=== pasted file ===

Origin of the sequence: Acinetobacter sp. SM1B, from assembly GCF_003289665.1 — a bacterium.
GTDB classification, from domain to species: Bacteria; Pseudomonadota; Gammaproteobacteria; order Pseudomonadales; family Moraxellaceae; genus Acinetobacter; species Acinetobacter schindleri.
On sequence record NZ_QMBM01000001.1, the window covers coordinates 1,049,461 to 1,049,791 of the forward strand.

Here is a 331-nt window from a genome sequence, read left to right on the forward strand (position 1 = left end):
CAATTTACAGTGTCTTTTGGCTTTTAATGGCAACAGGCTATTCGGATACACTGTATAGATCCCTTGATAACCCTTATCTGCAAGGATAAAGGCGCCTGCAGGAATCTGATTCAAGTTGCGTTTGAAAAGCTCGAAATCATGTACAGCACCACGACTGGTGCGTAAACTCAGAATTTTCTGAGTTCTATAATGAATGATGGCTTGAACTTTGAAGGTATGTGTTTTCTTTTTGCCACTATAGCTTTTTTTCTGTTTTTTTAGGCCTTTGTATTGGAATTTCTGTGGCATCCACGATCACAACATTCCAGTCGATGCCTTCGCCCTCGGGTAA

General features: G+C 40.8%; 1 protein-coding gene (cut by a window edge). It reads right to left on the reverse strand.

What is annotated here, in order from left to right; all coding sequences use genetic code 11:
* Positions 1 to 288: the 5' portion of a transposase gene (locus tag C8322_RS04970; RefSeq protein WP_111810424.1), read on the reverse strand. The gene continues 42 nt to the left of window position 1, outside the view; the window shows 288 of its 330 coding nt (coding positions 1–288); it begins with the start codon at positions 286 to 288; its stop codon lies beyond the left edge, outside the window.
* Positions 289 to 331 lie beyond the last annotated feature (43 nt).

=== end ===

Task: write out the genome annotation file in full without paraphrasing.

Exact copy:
Origin of the sequence: Acinetobacter sp. SM1B, from assembly GCF_003289665.1 — a bacterium.
GTDB classification, from domain to species: Bacteria; Pseudomonadota; Gammaproteobacteria; order Pseudomonadales; family Moraxellaceae; genus Acinetobacter; species Acinetobacter schindleri.
On sequence record NZ_QMBM01000001.1, the window covers coordinates 1,049,461 to 1,049,791 of the forward strand.

Here is a 331-nt window from a genome sequence, read left to right on the forward strand (position 1 = left end):
CAATTTACAGTGTCTTTTGGCTTTTAATGGCAACAGGCTATTCGGATACACTGTATAGATCCCTTGATAACCCTTATCTGCAAGGATAAAGGCGCCTGCAGGAATCTGATTCAAGTTGCGTTTGAAAAGCTCGAAATCATGTACAGCACCACGACTGGTGCGTAAACTCAGAATTTTCTGAGTTCTATAATGAATGATGGCTTGAACTTTGAAGGTATGTGTTTTCTTTTTGCCACTATAGCTTTTTTTCTGTTTTTTTAGGCCTTTGTATTGGAATTTCTGTGGCATCCACGATCACAACATTCCAGTCGATGCCTTCGCCCTCGGGTAA

General features: G+C 40.8%; 1 protein-coding gene (cut by a window edge). It reads right to left on the reverse strand.

What is annotated here, in order from left to right; all coding sequences use genetic code 11:
* Positions 1 to 288: the 5' portion of a transposase gene (locus tag C8322_RS04970; RefSeq protein WP_111810424.1), read on the reverse strand. The gene continues 42 nt to the left of window position 1, outside the view; the window shows 288 of its 330 coding nt (coding positions 1–288); it begins with the start codon at positions 286 to 288; its stop codon lies beyond the left edge, outside the window.
* Positions 289 to 331 lie beyond the last annotated feature (43 nt).